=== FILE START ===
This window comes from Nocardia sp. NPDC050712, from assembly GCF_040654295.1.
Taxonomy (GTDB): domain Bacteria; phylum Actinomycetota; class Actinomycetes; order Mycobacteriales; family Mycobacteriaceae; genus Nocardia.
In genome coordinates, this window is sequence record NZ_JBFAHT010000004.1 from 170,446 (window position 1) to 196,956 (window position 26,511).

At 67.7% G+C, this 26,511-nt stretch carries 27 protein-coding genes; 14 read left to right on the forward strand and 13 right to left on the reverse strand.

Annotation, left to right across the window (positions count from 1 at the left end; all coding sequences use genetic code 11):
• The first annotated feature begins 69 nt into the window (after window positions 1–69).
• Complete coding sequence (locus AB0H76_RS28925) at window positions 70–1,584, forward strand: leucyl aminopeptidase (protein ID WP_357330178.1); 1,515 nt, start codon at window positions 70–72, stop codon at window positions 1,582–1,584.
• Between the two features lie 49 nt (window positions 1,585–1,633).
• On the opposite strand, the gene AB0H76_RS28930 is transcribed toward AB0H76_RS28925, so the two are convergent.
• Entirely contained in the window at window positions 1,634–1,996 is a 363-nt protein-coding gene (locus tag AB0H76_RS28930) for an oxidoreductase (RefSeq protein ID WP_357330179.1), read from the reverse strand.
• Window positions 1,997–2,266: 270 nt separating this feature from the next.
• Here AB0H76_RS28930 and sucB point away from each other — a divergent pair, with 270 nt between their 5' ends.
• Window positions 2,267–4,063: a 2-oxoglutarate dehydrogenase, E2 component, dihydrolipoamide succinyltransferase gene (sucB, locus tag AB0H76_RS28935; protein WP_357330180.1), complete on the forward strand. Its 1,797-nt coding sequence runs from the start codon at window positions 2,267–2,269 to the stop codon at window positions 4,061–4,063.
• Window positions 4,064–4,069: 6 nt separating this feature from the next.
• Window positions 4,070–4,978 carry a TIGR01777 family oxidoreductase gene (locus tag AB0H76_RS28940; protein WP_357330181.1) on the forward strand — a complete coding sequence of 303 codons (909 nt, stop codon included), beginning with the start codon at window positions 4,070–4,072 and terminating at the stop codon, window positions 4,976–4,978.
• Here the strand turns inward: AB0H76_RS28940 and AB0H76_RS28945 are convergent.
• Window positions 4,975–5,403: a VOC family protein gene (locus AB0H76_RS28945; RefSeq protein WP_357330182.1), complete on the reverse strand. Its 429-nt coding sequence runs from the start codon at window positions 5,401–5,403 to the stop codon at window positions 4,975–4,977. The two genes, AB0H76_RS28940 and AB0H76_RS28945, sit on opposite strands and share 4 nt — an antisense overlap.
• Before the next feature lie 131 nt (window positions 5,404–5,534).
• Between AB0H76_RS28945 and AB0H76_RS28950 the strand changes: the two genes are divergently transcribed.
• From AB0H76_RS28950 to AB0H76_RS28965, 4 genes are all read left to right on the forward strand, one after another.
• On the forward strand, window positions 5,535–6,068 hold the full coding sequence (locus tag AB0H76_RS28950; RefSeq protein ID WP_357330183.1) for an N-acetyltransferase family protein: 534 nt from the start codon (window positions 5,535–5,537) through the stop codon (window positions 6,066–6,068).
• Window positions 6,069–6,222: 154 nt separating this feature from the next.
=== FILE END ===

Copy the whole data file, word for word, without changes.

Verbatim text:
This window comes from Nocardia sp. NPDC050712, from assembly GCF_040654295.1.
Taxonomy (GTDB): domain Bacteria; phylum Actinomycetota; class Actinomycetes; order Mycobacteriales; family Mycobacteriaceae; genus Nocardia.
In genome coordinates, this window is sequence record NZ_JBFAHT010000004.1 from 170,446 (window position 1) to 196,956 (window position 26,511).

At 67.7% G+C, this 26,511-nt stretch carries 27 protein-coding genes; 14 read left to right on the forward strand and 13 right to left on the reverse strand.

Annotation, left to right across the window (positions count from 1 at the left end; all coding sequences use genetic code 11):
• The first annotated feature begins 69 nt into the window (after window positions 1–69).
• Complete coding sequence (locus AB0H76_RS28925) at window positions 70–1,584, forward strand: leucyl aminopeptidase (protein ID WP_357330178.1); 1,515 nt, start codon at window positions 70–72, stop codon at window positions 1,582–1,584.
• Between the two features lie 49 nt (window positions 1,585–1,633).
• On the opposite strand, the gene AB0H76_RS28930 is transcribed toward AB0H76_RS28925, so the two are convergent.
• Entirely contained in the window at window positions 1,634–1,996 is a 363-nt protein-coding gene (locus tag AB0H76_RS28930) for an oxidoreductase (RefSeq protein ID WP_357330179.1), read from the reverse strand.
• Window positions 1,997–2,266: 270 nt separating this feature from the next.
• Here AB0H76_RS28930 and sucB point away from each other — a divergent pair, with 270 nt between their 5' ends.
• Window positions 2,267–4,063: a 2-oxoglutarate dehydrogenase, E2 component, dihydrolipoamide succinyltransferase gene (sucB, locus tag AB0H76_RS28935; protein WP_357330180.1), complete on the forward strand. Its 1,797-nt coding sequence runs from the start codon at window positions 2,267–2,269 to the stop codon at window positions 4,061–4,063.
• Window positions 4,064–4,069: 6 nt separating this feature from the next.
• Window positions 4,070–4,978 carry a TIGR01777 family oxidoreductase gene (locus tag AB0H76_RS28940; protein WP_357330181.1) on the forward strand — a complete coding sequence of 303 codons (909 nt, stop codon included), beginning with the start codon at window positions 4,070–4,072 and terminating at the stop codon, window positions 4,976–4,978.
• Here the strand turns inward: AB0H76_RS28940 and AB0H76_RS28945 are convergent.
• Window positions 4,975–5,403: a VOC family protein gene (locus AB0H76_RS28945; RefSeq protein WP_357330182.1), complete on the reverse strand. Its 429-nt coding sequence runs from the start codon at window positions 5,401–5,403 to the stop codon at window positions 4,975–4,977. The two genes, AB0H76_RS28940 and AB0H76_RS28945, sit on opposite strands and share 4 nt — an antisense overlap.
• Before the next feature lie 131 nt (window positions 5,404–5,534).
• Between AB0H76_RS28945 and AB0H76_RS28950 the strand changes: the two genes are divergently transcribed.
• From AB0H76_RS28950 to AB0H76_RS28965, 4 genes are all read left to right on the forward strand, one after another.
• On the forward strand, window positions 5,535–6,068 hold the full coding sequence (locus tag AB0H76_RS28950; RefSeq protein ID WP_357330183.1) for an N-acetyltransferase family protein: 534 nt from the start codon (window positions 5,535–5,537) through the stop codon (window positions 6,066–6,068).
• Window positions 6,069–6,222: 154 nt separating this feature from the next.